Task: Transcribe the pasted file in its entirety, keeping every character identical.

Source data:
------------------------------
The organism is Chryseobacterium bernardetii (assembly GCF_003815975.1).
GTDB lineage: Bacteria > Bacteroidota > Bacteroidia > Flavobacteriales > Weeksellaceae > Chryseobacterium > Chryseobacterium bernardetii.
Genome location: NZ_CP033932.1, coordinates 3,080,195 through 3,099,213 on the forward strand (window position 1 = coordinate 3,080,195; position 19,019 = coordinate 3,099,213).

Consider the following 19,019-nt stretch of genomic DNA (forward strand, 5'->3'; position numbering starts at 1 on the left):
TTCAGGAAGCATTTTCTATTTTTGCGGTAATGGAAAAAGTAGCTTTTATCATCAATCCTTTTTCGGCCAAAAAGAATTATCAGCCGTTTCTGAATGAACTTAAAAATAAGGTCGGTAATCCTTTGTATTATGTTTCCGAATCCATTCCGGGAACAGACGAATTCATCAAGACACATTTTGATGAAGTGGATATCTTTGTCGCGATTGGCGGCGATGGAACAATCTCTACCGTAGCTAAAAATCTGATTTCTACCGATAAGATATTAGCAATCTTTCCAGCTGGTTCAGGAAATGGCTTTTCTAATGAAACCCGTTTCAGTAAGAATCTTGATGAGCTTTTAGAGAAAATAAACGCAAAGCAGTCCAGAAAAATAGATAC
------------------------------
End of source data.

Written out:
The organism is Chryseobacterium bernardetii (assembly GCF_003815975.1).
GTDB lineage: Bacteria > Bacteroidota > Bacteroidia > Flavobacteriales > Weeksellaceae > Chryseobacterium > Chryseobacterium bernardetii.
Genome location: NZ_CP033932.1, coordinates 3,080,195 through 3,099,213 on the forward strand (window position 1 = coordinate 3,080,195; position 19,019 = coordinate 3,099,213).

Consider the following 19,019-nt stretch of genomic DNA (forward strand, 5'->3'; position numbering starts at 1 on the left):
TTCAGGAAGCATTTTCTATTTTTGCGGTAATGGAAAAAGTAGCTTTTATCATCAATCCTTTTTCGGCCAAAAAGAATTATCAGCCGTTTCTGAATGAACTTAAAAATAAGGTCGGTAATCCTTTGTATTATGTTTCCGAATCCATTCCGGGAACAGACGAATTCATCAAGACACATTTTGATGAAGTGGATATCTTTGTCGCGATTGGCGGCGATGGAACAATCTCTACCGTAGCTAAAAATCTGATTTCTACCGATAAGATATTAGCAATCTTTCCAGCTGGTTCAGGAAATGGCTTTTCTAATGAAACCCGTTTCAGTAAGAATCTTGATGAGCTTTTAGAGAAAATAAACGCAAAGCAGTCCAGAAAAATAGATAC